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« Reply #4 on: April 03, 2008, 04:10:19 PM »

One option to the PowerPole distribution panel idea is what I do.

The output of the power supply runs, via 10g wire, to two, 2x1/4" bolts through the back wall of the operating desk. The two bolts are six inches apart, making a short across them very difficult (but NOT impossible).

All wires terminate in 1/4" ring terminals which are then stacked on the exposed end of the bolt and held tight by a 1/4" wing nut. This has worked well for me the last 15 years and makes swapping wires out very easy.

73,

Lon - W3LK
Naugatuck, Connecticut
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AA4PB
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« Reply #5 on: April 03, 2008, 06:48:07 PM »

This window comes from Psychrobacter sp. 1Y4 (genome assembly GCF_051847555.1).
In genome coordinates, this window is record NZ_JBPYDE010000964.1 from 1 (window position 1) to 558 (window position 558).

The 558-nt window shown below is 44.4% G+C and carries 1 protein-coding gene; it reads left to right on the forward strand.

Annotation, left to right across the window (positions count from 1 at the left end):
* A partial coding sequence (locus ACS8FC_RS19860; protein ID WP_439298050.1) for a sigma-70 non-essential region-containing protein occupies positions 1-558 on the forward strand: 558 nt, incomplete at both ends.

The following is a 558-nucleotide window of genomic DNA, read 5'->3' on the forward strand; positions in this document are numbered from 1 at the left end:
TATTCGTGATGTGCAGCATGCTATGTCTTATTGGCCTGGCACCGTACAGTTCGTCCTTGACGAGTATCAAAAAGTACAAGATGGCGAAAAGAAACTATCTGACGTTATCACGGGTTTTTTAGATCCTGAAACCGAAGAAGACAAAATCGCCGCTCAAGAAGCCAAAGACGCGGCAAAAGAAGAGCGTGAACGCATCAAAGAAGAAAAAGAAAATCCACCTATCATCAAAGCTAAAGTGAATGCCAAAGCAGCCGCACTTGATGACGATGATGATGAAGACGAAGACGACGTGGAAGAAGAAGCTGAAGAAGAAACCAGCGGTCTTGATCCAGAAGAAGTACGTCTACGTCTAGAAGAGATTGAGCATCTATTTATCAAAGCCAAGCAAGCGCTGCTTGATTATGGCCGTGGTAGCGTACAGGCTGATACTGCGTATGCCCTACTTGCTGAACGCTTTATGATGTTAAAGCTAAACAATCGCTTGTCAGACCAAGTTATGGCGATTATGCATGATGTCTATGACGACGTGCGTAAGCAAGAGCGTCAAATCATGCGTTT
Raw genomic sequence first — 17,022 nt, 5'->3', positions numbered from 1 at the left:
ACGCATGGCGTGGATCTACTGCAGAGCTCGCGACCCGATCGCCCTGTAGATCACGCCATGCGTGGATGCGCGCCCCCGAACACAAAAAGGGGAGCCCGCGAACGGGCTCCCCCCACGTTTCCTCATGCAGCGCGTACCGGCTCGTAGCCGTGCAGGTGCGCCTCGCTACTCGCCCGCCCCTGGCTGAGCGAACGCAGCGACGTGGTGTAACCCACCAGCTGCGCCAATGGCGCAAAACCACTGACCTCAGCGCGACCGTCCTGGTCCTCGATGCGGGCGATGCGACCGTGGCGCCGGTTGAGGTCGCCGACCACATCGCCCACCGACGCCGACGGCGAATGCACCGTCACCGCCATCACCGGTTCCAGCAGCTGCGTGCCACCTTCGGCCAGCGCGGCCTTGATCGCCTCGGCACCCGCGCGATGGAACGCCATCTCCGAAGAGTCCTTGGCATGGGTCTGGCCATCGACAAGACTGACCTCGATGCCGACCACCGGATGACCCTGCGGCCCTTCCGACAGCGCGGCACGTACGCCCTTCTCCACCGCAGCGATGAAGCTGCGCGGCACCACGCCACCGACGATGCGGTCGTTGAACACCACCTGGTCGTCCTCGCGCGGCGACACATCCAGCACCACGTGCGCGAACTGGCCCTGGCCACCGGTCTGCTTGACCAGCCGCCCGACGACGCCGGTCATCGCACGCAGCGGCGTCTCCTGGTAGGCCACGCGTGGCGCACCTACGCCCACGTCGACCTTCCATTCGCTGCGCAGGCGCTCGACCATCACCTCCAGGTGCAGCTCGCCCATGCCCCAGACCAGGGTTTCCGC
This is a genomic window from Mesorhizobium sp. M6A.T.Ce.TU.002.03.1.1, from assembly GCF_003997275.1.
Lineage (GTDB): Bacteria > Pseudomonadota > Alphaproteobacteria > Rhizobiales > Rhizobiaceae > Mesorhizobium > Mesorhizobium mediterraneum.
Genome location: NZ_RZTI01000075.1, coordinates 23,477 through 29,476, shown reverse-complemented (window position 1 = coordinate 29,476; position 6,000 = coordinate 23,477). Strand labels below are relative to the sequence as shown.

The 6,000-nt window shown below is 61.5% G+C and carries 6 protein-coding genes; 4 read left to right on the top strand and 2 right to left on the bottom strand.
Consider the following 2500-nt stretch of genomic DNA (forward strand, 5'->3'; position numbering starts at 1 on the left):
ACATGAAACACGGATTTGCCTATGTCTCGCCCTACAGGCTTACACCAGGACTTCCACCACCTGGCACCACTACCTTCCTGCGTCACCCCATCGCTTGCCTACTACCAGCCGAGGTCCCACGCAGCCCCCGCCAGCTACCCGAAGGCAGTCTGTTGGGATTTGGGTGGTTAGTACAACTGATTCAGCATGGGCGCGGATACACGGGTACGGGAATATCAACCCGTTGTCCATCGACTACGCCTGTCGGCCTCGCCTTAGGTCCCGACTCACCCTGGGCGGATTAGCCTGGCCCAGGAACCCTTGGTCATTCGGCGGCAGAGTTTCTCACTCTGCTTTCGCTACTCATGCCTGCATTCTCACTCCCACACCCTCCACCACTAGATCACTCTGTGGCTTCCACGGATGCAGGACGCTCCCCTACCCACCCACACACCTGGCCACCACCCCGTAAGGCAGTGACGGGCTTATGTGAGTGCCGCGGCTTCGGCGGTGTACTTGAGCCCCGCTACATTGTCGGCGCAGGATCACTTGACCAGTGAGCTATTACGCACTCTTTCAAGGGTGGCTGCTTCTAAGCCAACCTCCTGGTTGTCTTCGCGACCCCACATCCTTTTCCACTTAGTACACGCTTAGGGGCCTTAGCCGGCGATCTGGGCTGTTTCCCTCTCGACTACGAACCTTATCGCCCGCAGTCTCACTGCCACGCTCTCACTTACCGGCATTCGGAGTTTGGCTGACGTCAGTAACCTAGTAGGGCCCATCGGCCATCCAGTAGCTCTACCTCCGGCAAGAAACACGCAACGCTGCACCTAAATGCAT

Is there a problem with the RigRunner? http://www.westmountainradio.com/RIGrunner.htm
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W3LK
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« Reply #6 on: April 03, 2008, 07:40:34 PM »

Are you asking me?

73,

Lon - W3LK
Naugatuck, Connecticut
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AA4PB
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« Reply #7 on: April 04, 2008, 09:55:27 AM »

Not necessarily. Just wondering why nobody suggested that solution.
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W3LK
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« Reply #8 on: April 04, 2008, 12:20:51 PM »

Bob: